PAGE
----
Thursday, August 14, 2014

Effective Content Marketing [SKIL] Who cares? How can you tell?

Tourists do not come to New York, London or Paris for the animals, they come to shop and see shows
When you get down to bottom line results, all the writing, editing, drawing, promoting and selling comes down to: who cares? What is all the effort yielding? Are you making sales? Are you informing or influencing people? Are people commenting, contributing, correcting or even criticizing? For the most part, most of the writing and graphics designed for the internet is not effective. In the marketing world, this is bad news. A big part of ineffective marketing is in the quality and relevance. Quality is not an easy problem to solve. For the most part, high quality marketing content is created by efforts from product developers, marketers, feedback from the market (real potential customers) and channels (reps, resellers, field sales). The internet gives us the benefit of reaching customers directly, this is what we can do where print and broadcast simply can not. We have the ability to evoke feedback quickly and directly. The difficulty does not lie simply in the writing and editing. It is a bigger problem of coordinating messages, testing relevancy and clarity, improving the content and eventually tracking it back to the customer's response. Closing the communication loop is what we need to do. If nobody cares and they don't understand, it's like talking to the wall.


Thursday, August 7, 2014

How Hard Can It Be? [OBSRV] Coping with the learning curve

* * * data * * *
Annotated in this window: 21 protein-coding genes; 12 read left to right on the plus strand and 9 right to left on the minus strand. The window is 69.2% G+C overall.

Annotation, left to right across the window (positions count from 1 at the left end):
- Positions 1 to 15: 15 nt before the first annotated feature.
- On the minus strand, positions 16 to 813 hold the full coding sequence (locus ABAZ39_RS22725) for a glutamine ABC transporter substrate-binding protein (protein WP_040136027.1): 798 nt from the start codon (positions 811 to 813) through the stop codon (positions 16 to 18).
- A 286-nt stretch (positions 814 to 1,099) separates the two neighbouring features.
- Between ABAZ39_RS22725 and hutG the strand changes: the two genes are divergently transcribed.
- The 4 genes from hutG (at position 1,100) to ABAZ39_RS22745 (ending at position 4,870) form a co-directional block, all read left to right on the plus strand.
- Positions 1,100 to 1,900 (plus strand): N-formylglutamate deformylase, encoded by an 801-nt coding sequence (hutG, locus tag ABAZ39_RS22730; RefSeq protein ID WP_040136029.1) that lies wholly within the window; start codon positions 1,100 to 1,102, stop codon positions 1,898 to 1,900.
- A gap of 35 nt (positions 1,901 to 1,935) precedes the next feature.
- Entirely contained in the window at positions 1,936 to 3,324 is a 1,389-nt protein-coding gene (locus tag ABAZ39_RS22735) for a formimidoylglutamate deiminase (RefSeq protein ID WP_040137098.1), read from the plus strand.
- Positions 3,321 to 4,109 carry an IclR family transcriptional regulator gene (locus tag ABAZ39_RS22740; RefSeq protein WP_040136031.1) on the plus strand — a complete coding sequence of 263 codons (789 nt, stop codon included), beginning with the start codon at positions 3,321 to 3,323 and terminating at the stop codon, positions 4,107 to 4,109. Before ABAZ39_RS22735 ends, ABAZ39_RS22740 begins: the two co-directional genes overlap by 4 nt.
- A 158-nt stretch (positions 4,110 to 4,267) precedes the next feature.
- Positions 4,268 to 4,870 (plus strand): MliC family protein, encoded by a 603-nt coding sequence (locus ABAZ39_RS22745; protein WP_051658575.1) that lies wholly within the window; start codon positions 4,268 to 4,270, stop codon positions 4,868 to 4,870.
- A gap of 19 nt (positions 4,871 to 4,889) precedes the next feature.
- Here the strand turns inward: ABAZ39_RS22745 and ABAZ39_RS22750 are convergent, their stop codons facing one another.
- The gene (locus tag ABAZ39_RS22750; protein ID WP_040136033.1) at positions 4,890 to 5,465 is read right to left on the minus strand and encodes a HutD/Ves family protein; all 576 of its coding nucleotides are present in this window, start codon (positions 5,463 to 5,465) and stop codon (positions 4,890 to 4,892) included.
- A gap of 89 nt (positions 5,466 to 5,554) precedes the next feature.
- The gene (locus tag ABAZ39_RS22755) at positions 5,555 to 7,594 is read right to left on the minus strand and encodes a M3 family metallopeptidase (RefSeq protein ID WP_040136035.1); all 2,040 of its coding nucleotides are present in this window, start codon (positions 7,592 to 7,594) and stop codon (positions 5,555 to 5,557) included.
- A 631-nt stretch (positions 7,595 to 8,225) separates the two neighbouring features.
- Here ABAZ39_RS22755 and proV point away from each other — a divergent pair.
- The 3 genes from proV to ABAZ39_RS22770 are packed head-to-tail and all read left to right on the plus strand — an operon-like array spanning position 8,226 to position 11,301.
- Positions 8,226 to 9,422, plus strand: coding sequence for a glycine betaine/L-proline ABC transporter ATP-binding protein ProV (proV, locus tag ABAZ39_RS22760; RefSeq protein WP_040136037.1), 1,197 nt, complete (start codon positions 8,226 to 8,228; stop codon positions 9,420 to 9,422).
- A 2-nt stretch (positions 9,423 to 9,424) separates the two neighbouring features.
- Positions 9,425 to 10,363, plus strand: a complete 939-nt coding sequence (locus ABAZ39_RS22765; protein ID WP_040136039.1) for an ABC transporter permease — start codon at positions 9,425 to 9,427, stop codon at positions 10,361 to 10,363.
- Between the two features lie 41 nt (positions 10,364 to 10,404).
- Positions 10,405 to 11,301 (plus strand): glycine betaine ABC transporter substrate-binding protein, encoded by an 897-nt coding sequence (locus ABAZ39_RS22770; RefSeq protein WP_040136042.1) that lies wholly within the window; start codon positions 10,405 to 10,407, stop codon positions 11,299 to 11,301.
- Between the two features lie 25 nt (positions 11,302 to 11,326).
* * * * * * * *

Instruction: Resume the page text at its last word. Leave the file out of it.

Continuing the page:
Mark Pilgrim in "Dive into HTML5" estimates 99% of web sites have HTML errors - can you cope with this?
One of the advantages freelance work affords me, is seeing a broad range of people. One clear observation recently is how people react to certain content marketing (i.e. editing, copy writing, graphic design) work. Sometimes I assume people new to the field will eventually learn. With learning and experience also comes confidence and maturity. Sometimes, the confidence show up as the ability to handle pressure, change and even failure. Handling difficult situations is the most valued quality in an experienced professional. Just ask a surgeon who opens up a chest and "suddenly" finds a "complication". Or a lawyer facing a new fact from a witness during a trial. Sounds a bit over the top? Yet this is what I see on a daily basis. It comes in small ways. Small coding mistakes (HTML Tags), language and actual product description mistakes, navigation mistakes (buttons that don't work), and finally, problems with large functions like plug-ins and JavaScript functions. The mistakes are not necessarily going to influence a reader's impression, most times they are not even visible. Yet, some people react in strange or extreme manner.